By: Stormly Team in Stormly Updates

Why product analytics and percentiles are a great match

Data analytics can be tricky, especially when the numbers are based on averages.

In reality you might find that what’s happening in your product isn’t always reflected by averages, and conclusions may not always hold up to scrutiny!

A music streaming service can be used here as an example of analytics metrics that give insight into how people interact with your product.

For instance, if in reality, almost all people play just a few songs (say, around 3), and our metric of average songs played hovers between 2 and 3, then that metric would be accurate enough.

But what if most people play no songs, and a handful of people play hundreds of songs? That would skew our average, and let us believe that, on average, most people play a decent amount of songs.

This is why Stormly has always provided more insightful aggregation metrics, such as the median and distributions. This shows a more realistic distribution of metrics. For example, our Product Feature Analysis insight shows not only the average times a user interacted with a feature, but also a full distribution of that usage for each feature, as shown below.

From the above distribution you can see that most people didn’t play a song at all. Among all people that did play at least once, most of them played up to 4 songs. Only a small minority played more than 37 songs. This gives a different view than just knowing that on average 3.8 songs are played per user.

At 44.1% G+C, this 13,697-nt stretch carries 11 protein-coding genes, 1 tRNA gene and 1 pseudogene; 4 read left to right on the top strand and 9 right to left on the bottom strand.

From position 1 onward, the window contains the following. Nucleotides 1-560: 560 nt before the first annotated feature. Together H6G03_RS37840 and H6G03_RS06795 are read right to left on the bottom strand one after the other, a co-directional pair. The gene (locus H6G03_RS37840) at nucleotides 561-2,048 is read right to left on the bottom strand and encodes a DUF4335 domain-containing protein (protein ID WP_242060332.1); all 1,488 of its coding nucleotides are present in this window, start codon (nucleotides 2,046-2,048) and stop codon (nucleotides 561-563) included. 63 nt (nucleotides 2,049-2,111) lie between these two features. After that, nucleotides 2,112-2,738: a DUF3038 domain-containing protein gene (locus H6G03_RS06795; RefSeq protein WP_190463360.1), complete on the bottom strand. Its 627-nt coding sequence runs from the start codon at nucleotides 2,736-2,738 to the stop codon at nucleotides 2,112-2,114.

Today Stormly introduces the Statistics and Distributions Insight, that allows you to get a more accurate understanding of any metric. You can use it to look deeper at funnel conversion times, session length, times an event was performed, properties of events, or anything else.

In this example we’ll be looking at the playtime of the play song event, per user.

One thing to decide on before running your Insight, is if you want to know the playtime per user, among all users. This also includes users that didn’t play a song at all and hence, have a playtime of zero.

Or, if you want to get the playtime per user, only for users that did play a song. The former will give lower results for all metrics, while the latter will have a higher average for example.

In this case, we’ll choose to only analyze users that did play a song. We do so by picking the “Play Song” event in the top bar user filter, and picking “Has this event”.

Now we’ll click “Add Item” from the Insight questions, and choose “Event Properties”. Then we pick the “Play Song” event and the “Playtime” attribute.

The default for any event attribute is to summarize them as total per user. But in this case, we want the average playtime per user to be our metric. So we click the gear icon, and choose the average option, as show below:

Our average playtime per user will be distributed into 6 separate buckets. But if you have specific ranges for each bucket that you want your distribution to fall into, you can specify them using the custom bucket ranges option.

Once our results are displayed, we can see at the top the most important statistics.

Most metrics should be familiar, such as the range of minimum and maximum, the average and median. But it also shows the percentiles such as the 95th percentile under the P95 metric.

The 95th percentile here means that 95% of all users played a song that was 370 or less on average in playtime. Or said otherwise, only 5% of users had an average playtime per song of more than 370 seconds.

Likewise, for the 90th percentile, 90% of users played a song of 316 seconds or less on average. The same for all other percentiles, such as the 75th, 50th (also known as median) and the 10th percentiles.

The percentiles chart shows much more percentiles in a single chart, as shown below.